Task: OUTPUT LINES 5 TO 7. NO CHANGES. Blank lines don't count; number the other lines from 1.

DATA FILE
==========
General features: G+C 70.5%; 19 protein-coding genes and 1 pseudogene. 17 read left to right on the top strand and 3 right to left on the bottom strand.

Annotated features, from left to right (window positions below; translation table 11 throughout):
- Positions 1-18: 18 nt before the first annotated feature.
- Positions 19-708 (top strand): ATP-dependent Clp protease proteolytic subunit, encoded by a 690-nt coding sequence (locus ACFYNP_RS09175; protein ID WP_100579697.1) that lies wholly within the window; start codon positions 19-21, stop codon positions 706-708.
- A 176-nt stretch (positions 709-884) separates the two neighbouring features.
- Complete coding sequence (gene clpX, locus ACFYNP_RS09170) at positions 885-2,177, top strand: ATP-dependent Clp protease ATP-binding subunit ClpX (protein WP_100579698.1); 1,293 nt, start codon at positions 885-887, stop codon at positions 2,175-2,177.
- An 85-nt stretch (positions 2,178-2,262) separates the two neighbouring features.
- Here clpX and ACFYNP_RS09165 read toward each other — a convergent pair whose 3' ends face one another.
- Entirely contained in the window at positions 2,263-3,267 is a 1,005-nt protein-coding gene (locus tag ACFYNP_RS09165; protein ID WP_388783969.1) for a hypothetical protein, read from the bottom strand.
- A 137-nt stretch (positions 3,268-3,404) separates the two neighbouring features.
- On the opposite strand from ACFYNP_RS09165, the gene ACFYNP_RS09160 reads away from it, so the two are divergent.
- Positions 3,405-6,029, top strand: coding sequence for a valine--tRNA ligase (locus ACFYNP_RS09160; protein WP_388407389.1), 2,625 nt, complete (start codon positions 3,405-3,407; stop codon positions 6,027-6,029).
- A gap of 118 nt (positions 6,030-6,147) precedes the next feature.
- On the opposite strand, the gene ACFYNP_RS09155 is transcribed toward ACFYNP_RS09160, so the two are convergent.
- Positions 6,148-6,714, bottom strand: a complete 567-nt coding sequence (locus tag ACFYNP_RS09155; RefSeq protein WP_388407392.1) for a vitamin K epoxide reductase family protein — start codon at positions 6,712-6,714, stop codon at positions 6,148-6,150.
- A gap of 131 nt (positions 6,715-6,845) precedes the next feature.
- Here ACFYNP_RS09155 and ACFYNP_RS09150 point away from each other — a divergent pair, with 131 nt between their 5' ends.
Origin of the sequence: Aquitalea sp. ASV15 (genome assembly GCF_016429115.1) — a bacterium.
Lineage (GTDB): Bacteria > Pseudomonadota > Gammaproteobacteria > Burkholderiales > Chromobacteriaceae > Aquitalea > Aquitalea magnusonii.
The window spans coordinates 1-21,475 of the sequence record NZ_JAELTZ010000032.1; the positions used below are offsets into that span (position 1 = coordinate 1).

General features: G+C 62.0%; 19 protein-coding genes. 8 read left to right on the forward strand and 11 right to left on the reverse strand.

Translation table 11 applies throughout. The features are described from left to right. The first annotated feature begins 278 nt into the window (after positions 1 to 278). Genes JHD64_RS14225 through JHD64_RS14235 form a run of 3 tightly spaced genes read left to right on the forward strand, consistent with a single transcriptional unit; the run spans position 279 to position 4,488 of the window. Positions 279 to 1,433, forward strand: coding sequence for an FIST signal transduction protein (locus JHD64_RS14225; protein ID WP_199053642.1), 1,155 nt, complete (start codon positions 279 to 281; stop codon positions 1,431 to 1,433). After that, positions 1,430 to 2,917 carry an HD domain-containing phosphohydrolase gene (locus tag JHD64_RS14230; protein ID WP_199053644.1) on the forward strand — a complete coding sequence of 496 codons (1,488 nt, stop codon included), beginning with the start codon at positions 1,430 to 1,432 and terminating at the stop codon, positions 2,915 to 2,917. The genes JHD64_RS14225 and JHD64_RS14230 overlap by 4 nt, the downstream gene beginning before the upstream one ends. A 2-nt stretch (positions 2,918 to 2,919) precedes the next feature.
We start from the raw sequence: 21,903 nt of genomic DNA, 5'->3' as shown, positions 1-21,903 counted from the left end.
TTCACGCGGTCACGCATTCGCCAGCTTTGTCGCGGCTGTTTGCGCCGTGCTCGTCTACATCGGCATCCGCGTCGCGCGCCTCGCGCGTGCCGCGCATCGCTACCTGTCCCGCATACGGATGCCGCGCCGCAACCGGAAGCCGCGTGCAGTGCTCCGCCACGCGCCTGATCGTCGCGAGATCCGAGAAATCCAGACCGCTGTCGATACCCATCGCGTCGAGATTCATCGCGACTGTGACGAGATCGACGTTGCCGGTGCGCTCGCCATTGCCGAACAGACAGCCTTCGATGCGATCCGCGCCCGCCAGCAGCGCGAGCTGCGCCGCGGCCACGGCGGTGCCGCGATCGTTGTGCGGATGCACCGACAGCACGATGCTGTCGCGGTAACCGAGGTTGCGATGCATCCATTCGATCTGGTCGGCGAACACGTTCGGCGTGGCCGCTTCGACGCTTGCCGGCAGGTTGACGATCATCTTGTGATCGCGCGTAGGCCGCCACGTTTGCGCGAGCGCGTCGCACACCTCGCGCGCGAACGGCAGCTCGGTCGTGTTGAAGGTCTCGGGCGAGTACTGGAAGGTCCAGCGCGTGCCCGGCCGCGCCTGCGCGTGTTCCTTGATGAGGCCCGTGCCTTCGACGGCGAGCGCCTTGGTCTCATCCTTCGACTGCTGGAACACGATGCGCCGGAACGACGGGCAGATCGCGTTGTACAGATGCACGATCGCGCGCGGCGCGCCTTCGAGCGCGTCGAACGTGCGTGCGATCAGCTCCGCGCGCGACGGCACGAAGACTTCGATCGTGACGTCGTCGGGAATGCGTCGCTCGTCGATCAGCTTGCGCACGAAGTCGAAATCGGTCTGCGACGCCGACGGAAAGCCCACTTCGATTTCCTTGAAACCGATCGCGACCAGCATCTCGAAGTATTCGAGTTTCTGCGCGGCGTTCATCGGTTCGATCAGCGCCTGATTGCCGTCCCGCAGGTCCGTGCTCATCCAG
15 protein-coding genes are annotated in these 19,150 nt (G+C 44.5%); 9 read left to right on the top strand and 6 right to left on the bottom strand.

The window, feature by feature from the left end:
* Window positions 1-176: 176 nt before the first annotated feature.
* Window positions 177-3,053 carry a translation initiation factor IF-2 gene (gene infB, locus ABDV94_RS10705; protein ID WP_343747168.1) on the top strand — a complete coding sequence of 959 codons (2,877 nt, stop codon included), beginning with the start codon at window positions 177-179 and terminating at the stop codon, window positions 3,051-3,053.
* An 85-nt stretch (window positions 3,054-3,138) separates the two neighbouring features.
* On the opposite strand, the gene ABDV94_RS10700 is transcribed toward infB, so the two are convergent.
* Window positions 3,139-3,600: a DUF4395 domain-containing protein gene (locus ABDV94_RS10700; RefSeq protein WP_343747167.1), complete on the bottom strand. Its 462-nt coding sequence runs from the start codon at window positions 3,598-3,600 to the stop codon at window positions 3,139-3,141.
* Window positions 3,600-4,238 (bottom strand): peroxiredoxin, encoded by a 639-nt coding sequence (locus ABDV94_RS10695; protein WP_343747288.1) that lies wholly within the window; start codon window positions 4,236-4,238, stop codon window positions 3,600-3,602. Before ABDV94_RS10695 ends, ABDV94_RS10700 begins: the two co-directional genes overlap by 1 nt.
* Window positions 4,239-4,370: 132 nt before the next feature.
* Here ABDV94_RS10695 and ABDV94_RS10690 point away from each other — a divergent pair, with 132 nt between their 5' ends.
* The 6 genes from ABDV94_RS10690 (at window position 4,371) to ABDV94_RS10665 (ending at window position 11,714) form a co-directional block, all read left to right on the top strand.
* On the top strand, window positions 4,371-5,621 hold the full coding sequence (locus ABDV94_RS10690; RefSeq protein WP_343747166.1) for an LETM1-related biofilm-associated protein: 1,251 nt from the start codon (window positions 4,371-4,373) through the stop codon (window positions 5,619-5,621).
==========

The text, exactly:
- A 176-nt stretch (positions 709-884) separates the two neighbouring features.
- Complete coding sequence (gene clpX, locus ACFYNP_RS09170) at positions 885-2,177, top strand: ATP-dependent Clp protease ATP-binding subunit ClpX (protein WP_100579698.1); 1,293 nt, start codon at positions 885-887, stop codon at positions 2,175-2,177.
- An 85-nt stretch (positions 2,178-2,262) separates the two neighbouring features.